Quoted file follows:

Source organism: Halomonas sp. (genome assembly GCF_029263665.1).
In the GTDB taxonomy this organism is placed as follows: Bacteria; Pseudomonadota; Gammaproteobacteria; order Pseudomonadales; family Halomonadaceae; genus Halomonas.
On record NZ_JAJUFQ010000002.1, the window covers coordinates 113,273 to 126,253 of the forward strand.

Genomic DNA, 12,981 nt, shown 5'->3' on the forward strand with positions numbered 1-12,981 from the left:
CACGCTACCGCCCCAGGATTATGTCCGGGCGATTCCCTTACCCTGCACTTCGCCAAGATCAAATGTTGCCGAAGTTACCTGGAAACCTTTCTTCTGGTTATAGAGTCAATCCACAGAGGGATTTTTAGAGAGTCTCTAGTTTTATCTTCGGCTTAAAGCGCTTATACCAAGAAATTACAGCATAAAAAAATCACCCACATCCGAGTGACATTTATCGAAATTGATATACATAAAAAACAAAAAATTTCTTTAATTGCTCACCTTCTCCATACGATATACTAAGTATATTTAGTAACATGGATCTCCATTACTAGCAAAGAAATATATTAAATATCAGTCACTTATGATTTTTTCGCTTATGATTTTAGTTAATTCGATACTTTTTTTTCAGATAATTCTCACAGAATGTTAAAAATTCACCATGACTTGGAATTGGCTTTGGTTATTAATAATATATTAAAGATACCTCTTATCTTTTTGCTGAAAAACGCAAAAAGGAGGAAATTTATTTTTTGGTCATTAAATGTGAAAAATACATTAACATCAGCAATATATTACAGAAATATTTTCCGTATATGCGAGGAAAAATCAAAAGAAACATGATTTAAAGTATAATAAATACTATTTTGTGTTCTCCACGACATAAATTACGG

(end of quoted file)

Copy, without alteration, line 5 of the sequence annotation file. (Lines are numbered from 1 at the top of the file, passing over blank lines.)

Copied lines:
CACGCTACCGCCCCAGGATTATGTCCGGGCGATTCCCTTACCCTGCACTTCGCCAAGATCAAATGTTGCCGAAGTTACCTGGAAACCTTTCTTCTGGTTATAGAGTCAATCCACAGAGGGATTTTTAGAGAGTCTCTAGTTTTATCTTCGGCTTAAAGCGCTTATACCAAGAAATTACAGCATAAAAAAATCACCCACATCCGAGTGACATTTATCGAAATTGATATACATAAAAAACAAAAAATTTCTTTAATTGCTCACCTTCTCCATACGATATACTAAGTATATTTAGTAACATGGATCTCCATTACTAGCAAAGAAATATATTAAATATCAGTCACTTATGATTTTTTCGCTTATGATTTTAGTTAATTCGATACTTTTTTTTCAGATAATTCTCACAGAATGTTAAAAATTCACCATGACTTGGAATTGGCTTTGGTTATTAATAATATATTAAAGATACCTCTTATCTTTTTGCTGAAAAACGCAAAAAGGAGGAAATTTATTTTTTGGTCATTAAATGTGAAAAATACATTAACATCAGCAATATATTACAGAAATATTTTCCGTATATGCGAGGAAAAATCAAAAGAAACATGATTTAAAGTATAATAAATACTATTTTGTGTTCTCCACGACATAAATTACGG